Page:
Open a form to report problems or contribute information

1 Introduction 2 Message details 3 Upload file 4 Submitted
Page 1 of 4

Help and advice for MASHAM: Masham Baptist Church History up to 1912.

If you have found a problem on this page then please report it on the following form. We will then do our best to fix it. If you are wanting advice then the best place to ask is on the area's specific email lists. All the information that we have is in the web pages, so please do not ask us to supply something that is not there. We are not able to offer a research service.

If you wish to report a problem, or contribute information, then do use the following form to tell us about it. We have a number of people each maintaining different sections of the web site, so it is important to submit information via a link on the relevant page otherwise it is likely to go to the wrong person and may not be acted upon.

MASHAM: Masham Baptist Church History up to 1912.

Masham Baptist Church History up to 1912.


The Masham Church was originally a branch from the Church at Snape. For the same reason that it was deemed necessary to form a distinct interest in Bedale, a separate interest was formed in Masham, in 1815. The Church also enjoyed the benefit of Mr. Terry's labours, as he ministered every Lord's Day, in each of the three places, Masham, Bedale, and Snape. At Masham, the meetings were held in an upper room. Mr. Haigh, who had for some time laboured with Mr. Terry, succeeded to the pastorate at his death, but resigned in the year 1825. The pulpit was supplied by students until 1827, when Mr. John Jordan, from Horton College, was ordained to the pastorate. A chapel, with a dwelling house, was erected in 1828, and, for a time, the congregations were large and encouraging. Mr. J. Jordan was succeeded by Mr. Thomas Jordan, who was followed, in 1838, by Mr. Mackay.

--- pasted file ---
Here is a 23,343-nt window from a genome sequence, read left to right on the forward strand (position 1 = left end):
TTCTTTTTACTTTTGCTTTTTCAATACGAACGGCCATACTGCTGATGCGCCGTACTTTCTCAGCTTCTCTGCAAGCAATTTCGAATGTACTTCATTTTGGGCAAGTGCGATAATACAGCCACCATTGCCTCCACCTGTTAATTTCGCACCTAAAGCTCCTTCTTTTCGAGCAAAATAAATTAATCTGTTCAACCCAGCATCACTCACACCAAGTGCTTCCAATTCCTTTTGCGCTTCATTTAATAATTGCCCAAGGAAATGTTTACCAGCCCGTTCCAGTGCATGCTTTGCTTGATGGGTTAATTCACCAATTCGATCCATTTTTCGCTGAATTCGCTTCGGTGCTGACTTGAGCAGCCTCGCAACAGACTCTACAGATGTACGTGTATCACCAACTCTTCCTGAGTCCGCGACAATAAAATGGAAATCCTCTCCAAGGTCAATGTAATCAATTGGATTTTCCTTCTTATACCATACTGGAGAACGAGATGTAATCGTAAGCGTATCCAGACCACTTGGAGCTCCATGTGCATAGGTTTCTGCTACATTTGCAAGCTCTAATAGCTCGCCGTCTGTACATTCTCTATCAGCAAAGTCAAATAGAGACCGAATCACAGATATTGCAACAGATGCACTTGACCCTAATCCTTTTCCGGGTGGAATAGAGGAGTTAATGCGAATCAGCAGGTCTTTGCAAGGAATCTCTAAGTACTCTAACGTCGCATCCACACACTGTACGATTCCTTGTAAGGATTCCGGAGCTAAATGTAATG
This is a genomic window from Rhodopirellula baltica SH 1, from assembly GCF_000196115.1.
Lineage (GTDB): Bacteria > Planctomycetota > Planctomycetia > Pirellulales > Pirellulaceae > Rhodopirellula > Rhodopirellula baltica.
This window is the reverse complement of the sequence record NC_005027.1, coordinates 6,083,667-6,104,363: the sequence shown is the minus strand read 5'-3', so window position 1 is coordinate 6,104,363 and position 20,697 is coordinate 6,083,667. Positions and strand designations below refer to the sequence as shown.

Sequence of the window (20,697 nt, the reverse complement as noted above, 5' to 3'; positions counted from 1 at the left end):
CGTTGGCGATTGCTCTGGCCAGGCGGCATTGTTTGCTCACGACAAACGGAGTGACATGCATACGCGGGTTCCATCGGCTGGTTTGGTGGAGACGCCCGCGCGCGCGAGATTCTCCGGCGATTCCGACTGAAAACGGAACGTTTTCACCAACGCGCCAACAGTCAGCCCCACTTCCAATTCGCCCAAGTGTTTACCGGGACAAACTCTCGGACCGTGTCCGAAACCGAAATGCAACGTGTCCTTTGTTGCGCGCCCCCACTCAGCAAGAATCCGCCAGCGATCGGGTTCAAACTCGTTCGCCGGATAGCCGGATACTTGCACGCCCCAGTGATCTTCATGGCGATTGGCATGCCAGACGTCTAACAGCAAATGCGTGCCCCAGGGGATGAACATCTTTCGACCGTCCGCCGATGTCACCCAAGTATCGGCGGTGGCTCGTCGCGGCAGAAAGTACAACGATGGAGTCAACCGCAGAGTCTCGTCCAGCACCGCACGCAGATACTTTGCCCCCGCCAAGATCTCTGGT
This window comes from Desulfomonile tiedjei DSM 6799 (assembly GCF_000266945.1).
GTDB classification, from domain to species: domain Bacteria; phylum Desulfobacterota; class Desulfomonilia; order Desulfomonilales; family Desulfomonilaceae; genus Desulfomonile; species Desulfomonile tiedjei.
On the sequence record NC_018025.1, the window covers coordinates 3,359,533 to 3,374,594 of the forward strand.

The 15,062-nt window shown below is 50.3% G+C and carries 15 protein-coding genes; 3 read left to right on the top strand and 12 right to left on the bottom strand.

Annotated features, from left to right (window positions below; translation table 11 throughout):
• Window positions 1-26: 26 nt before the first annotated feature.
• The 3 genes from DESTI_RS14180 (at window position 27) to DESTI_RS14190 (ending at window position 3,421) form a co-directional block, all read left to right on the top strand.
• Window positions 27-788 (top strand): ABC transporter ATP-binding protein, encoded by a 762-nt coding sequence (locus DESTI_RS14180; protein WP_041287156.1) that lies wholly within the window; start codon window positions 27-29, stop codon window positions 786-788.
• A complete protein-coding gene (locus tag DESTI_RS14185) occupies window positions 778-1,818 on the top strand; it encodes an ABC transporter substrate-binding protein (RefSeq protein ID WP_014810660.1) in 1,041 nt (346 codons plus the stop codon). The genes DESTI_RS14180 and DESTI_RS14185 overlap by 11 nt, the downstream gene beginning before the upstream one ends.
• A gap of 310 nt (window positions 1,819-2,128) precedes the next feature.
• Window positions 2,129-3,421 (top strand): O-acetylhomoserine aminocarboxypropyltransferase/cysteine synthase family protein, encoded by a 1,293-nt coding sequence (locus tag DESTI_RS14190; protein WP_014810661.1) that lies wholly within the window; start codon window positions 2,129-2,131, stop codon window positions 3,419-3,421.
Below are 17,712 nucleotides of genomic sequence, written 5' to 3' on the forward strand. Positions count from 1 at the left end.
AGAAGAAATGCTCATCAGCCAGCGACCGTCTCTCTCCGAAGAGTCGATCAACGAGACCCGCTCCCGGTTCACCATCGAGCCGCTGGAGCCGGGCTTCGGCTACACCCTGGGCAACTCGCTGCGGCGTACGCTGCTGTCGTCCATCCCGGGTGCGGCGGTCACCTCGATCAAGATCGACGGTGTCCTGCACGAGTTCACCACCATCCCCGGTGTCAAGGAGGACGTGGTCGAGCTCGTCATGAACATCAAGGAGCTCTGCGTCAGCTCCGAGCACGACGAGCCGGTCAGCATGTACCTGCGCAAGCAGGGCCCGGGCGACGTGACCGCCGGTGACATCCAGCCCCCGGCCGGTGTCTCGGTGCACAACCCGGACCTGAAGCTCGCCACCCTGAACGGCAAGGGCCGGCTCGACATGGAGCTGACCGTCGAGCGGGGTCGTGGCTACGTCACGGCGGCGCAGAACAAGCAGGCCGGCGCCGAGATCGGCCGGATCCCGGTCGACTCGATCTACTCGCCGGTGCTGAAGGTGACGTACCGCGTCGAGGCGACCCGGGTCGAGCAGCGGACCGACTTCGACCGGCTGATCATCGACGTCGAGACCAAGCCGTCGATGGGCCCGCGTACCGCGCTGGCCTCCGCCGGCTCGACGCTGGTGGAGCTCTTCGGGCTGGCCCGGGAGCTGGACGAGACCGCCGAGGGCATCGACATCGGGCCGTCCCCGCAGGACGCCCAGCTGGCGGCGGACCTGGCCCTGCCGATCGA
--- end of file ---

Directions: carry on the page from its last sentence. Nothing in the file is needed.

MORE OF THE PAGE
In 1840, the pastoral office was held by Mr. Peacock, who was followed, in 1853, by Mr. T. E. Wycherly. In 1854, Mr. J. Burroughs accepted the office. This pastorate, also, was of short duration, for, three years later, Mr. Harrison succeeded him. Mr. Lefevre settled in 1860, but, in 1865, resigned "at six hours notice." Mr. Rowson was pastor from 1865 till 1870, and was followed by the Rev. R. J. Beecliff, who had the oversight of both Bedale and Masham. In 1880, the Rev. G. Charlesworth commenced a long and prosperous ministry, which came to a close in 1895. He was succeeded by the Rev. F. Allsop. In 1904, the Rev. W. H. Poynton, M.A., took occasional duty at Masham. In 1910, Rev. E. A. Cartwright enjoyed a happy ministry until the spring of 1911, when he removed to Leeds. In April of the same year, the Rev. Edward Moore accepted a unanimous invitation to the pastorates of both Masham and Bedale. The Church at Masham has remained much about the same through all these changes, a few faithful friends stedfastly witnessing for the truth under many difficulties.

Transcribed by Colin Hinson © 2014
from the "Present Churches" section of
The Baptists of Yorkshire
by Rev. J. Brown Morgan
and Rev. C.E. Shipley